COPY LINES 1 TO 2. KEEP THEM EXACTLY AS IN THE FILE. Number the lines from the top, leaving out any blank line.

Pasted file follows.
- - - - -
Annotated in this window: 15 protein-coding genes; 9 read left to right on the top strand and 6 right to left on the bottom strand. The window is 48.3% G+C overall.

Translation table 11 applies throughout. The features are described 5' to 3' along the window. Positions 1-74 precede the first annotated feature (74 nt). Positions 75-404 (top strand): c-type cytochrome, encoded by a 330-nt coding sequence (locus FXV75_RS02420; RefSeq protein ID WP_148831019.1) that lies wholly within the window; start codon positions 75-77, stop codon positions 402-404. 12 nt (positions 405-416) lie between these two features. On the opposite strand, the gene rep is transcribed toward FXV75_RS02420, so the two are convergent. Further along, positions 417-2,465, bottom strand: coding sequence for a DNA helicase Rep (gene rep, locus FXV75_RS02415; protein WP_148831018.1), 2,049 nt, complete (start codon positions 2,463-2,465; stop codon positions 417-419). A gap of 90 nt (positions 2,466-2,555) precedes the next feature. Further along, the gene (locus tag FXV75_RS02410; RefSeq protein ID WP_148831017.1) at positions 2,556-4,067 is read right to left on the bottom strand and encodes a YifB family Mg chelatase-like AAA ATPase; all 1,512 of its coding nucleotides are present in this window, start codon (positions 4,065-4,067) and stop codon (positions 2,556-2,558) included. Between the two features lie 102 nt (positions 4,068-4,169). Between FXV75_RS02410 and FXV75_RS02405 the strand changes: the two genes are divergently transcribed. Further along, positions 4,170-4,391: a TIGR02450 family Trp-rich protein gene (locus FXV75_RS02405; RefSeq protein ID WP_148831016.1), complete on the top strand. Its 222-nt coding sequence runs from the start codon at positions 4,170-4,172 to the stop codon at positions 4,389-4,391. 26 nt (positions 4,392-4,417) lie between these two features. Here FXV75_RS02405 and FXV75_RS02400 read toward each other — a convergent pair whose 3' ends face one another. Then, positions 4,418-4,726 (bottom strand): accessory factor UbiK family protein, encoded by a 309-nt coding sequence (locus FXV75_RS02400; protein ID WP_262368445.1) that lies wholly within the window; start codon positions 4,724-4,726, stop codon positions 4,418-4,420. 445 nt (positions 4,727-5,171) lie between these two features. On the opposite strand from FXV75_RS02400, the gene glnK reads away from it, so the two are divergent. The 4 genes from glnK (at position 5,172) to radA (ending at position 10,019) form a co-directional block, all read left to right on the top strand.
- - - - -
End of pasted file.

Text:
Annotated in this window: 15 protein-coding genes; 9 read left to right on the top strand and 6 right to left on the bottom strand. The window is 48.3% G+C overall.

Translation table 11 applies throughout. The features are described 5' to 3' along the window. Positions 1-74 precede the first annotated feature (74 nt). Positions 75-404 (top strand): c-type cytochrome, encoded by a 330-nt coding sequence (locus FXV75_RS02420; RefSeq protein ID WP_148831019.1) that lies wholly within the window; start codon positions 75-77, stop codon positions 402-404. 12 nt (positions 405-416) lie between these two features. On the opposite strand, the gene rep is transcribed toward FXV75_RS02420, so the two are convergent. Further along, positions 417-2,465, bottom strand: coding sequence for a DNA helicase Rep (gene rep, locus FXV75_RS02415; protein WP_148831018.1), 2,049 nt, complete (start codon positions 2,463-2,465; stop codon positions 417-419). A gap of 90 nt (positions 2,466-2,555) precedes the next feature. Further along, the gene (locus tag FXV75_RS02410; RefSeq protein ID WP_148831017.1) at positions 2,556-4,067 is read right to left on the bottom strand and encodes a YifB family Mg chelatase-like AAA ATPase; all 1,512 of its coding nucleotides are present in this window, start codon (positions 4,065-4,067) and stop codon (positions 2,556-2,558) included. Between the two features lie 102 nt (positions 4,068-4,169). Between FXV75_RS02410 and FXV75_RS02405 the strand changes: the two genes are divergently transcribed. Further along, positions 4,170-4,391: a TIGR02450 family Trp-rich protein gene (locus FXV75_RS02405; RefSeq protein ID WP_148831016.1), complete on the top strand. Its 222-nt coding sequence runs from the start codon at positions 4,170-4,172 to the stop codon at positions 4,389-4,391. 26 nt (positions 4,392-4,417) lie between these two features. Here FXV75_RS02405 and FXV75_RS02400 read toward each other — a convergent pair whose 3' ends face one another. Then, positions 4,418-4,726 (bottom strand): accessory factor UbiK family protein, encoded by a 309-nt coding sequence (locus FXV75_RS02400; protein ID WP_262368445.1) that lies wholly within the window; start codon positions 4,724-4,726, stop codon positions 4,418-4,420. 445 nt (positions 4,727-5,171) lie between these two features. On the opposite strand from FXV75_RS02400, the gene glnK reads away from it, so the two are divergent. The 4 genes from glnK (at position 5,172) to radA (ending at position 10,019) form a co-directional block, all read left to right on the top strand.